Prevailing economic downturn has continued to trigger persistent fall in share prices of listed firms, as share prices of most bluechip companies quoted on the Nigerian Stock Exchange (NSE), hit 10-year low under the current financial year.
Among these stocks are Flourmill of Nigeria, UACN, Guinness, Julius Berger, Honeywell Flour, UACN Property Development Company, GlaxoSmithKline, PZ Cussons and a host of many others, which are currently trading at levels last seen at almost a decade. Investors that have held the stocks in the last 10 years, have lost a large chunk of their holdings, as analysts blamed the development on massive selloffs witnessed in the nation’s bourse in the recent time due to prolonged confidence crisis and low liquidity.
So far, the earnings released by listed firms across all the quarters, including the half-year, have been weak, with most of them missing expectations and forecasts prompting negative price reactions in the midst of the prevailing low liquidity and even confidence crisis.
These are factors that have prolonged the negative market sentiments, in addition to the weak productivity and consumption, as earnings reporting season officially closed in July.Analysts noted that the ugly situation has been exacerbated by persistent economic uncertainties and slowdown that have bedevilled the country in the past few years, and therefore, urged government to revive the ailing economy with particular focus on insecurity and restoring confidence in the economy to attract more investments.
To underscore the deprivation of the stocks, at the close of transactions on December 31, 2009, UAC of Nigeria Plc shares stood at N36.75 kobo; regrettably, the same stock is now down to N4.80 kobo at the close of trading yesterday.Also, Guinness, which stood at N127.50 kobo during the same period closed at N41.40 kobo on Monday, just as Julius Berger fell from N55.60 kobo to N20.60 kobo.
Furthermore, Flour Mills, which share price stood at N36.00 crashed to N13.80. UACN Property, PZ Cussons and Honeywell Flourmills fell from N19.86, N25.00, and N8.50 to N1.11, N6.00, and N0.99, respectively.Speaking, the Chief Executive Officer, Investdata Consulting Limited, Ambrose Omodion, attributed the deteriorating state of the market to government’s failure to do the needful at the right time.
“Government has occupied itself with things that have very little socio-economic impact on Nigerians. As we have noted in the past, corporate earnings will, and have indeed started revealing the weak state of the Nigerian economy.”He therefore advised discerning investors to target value stocks considering the current low valuation to position for dividend income and capital gain.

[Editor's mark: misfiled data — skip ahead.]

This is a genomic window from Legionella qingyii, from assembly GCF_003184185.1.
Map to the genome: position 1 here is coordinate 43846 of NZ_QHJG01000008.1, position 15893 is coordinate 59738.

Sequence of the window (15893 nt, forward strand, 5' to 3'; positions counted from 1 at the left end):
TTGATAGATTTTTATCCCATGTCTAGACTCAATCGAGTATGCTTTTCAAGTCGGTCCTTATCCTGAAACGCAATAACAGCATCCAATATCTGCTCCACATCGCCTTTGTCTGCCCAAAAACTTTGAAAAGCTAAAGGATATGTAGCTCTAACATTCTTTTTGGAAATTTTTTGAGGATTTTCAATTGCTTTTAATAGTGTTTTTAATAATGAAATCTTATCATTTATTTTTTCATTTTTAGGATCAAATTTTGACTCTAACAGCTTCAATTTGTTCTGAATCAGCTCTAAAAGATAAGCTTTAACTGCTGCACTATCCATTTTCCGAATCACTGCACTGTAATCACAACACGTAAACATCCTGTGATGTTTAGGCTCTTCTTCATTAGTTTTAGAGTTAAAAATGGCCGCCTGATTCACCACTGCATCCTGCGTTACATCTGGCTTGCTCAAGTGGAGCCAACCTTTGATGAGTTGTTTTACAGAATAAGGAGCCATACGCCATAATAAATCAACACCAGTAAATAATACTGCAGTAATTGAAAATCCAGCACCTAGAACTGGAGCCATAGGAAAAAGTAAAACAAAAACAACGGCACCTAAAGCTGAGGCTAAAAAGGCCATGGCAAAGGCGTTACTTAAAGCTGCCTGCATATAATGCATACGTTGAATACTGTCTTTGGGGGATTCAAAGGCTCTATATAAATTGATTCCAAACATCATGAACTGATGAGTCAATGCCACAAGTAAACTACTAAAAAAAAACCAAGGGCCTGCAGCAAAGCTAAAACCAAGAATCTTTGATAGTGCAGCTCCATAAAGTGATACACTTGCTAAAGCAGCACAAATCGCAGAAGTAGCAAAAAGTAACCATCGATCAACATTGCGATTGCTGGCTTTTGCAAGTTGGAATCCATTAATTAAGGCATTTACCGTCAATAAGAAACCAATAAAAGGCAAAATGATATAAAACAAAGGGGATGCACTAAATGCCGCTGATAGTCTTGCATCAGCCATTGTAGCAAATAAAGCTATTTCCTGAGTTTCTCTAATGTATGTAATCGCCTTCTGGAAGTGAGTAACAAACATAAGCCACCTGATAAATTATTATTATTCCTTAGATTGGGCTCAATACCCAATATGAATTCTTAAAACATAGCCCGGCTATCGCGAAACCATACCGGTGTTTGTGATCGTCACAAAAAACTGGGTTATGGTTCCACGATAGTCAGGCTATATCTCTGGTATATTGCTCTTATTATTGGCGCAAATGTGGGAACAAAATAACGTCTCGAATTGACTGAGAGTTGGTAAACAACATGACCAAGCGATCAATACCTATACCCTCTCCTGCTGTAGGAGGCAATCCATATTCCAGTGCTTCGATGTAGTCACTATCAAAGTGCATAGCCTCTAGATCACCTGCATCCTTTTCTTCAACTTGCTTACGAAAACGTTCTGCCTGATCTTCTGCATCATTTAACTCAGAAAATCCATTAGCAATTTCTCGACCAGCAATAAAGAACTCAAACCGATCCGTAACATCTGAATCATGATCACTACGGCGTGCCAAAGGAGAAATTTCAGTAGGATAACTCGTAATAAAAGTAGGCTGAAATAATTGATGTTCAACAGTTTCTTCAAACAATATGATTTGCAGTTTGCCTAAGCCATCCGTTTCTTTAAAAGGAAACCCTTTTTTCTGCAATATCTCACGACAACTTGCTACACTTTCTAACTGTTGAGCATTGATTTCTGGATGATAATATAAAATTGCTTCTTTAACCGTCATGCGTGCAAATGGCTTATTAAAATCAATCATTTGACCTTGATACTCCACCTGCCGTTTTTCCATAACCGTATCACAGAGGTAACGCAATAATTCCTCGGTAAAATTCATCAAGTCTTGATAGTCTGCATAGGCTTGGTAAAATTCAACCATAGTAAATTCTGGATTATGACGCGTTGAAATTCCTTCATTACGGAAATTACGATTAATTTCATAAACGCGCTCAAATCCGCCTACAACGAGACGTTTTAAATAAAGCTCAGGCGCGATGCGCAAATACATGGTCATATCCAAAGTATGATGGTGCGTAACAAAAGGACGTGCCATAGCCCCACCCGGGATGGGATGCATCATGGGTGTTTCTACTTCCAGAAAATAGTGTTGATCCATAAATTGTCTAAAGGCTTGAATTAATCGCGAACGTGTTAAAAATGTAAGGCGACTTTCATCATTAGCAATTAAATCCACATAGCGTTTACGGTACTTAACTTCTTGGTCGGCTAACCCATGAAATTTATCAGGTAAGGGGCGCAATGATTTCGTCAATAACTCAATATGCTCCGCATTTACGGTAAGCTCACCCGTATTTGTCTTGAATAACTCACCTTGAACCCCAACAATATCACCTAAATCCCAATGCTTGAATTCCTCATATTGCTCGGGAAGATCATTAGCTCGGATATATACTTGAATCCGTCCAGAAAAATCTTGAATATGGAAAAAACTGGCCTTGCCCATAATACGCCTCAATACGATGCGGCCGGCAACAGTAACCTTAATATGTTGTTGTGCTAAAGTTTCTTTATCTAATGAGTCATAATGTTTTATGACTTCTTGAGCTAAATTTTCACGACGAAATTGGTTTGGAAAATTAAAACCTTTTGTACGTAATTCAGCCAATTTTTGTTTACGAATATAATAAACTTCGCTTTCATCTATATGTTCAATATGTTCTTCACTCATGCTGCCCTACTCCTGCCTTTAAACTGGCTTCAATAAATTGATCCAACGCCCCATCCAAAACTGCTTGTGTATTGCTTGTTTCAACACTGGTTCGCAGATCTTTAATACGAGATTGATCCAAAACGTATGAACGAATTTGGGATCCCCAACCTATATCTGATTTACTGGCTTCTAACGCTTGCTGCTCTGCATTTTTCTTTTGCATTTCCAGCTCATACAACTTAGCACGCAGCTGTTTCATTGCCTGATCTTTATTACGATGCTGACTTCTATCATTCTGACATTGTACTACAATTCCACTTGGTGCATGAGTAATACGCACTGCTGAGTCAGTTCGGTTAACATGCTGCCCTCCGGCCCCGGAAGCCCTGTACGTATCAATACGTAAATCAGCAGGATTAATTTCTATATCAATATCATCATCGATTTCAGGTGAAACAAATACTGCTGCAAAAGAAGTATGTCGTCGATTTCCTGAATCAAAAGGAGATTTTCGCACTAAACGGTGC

Also contributing, the Managing Director of Crane Securities Limited, Mike Ezeh, noted that foreign and local investors have indulged in massive dumping in the past few years, which has ultimately depressed the share prices.“The politicians have been telling us that we are out of recession that Nigeria has bounced back, but we are still in recession. Both foreign and local investors are dumping their shares, and once this starts, prices will be depressed and the market will continue falling.
“It has never gotten this bad and it is very unfortunate. It is because the politicians have forgotten the economy of governance, and just facing the politics of governance. They do not care about investment, employment, productivity and the rest; the economy is in a comatose state, and that is a reflection of what we are witnessing in the stock market. He insisted that government must involve experts in governance to revitalise the economy, saying; “In terms of intellectual and input, Nigeria has developed so much that we can compete with other countries of the world, but politics is crude and backward. Our economists are excellent, they develop themselves.
“We must get economic experts into governance, let portfolios be assigned and let us know who the managers of the economy are,” he added. Similarly, President of Constance Shareholders Association, Shehu Makail, said the current state of stock market is a reflection of the weak macroeconomic situation being witnessed in Nigeria.He said: “It is quite unfortunate that stock market investors have lost so much since after the 2008 global financial crisis. While other emerging markets like ours have wriggled out of the crisis, Nigerian stock market is still struggling to find its feet despite the measures put in place so far by the regulators to strengthen the market.
“Let us know the direction of the economy. Government needs to tackle the issues of insecurity headlong; it is an impediment to investment. If you do not address insecurity, you cannot grow the economy because investors will not want to invest where their investment is not secured, and we need FDI to grow our economy.”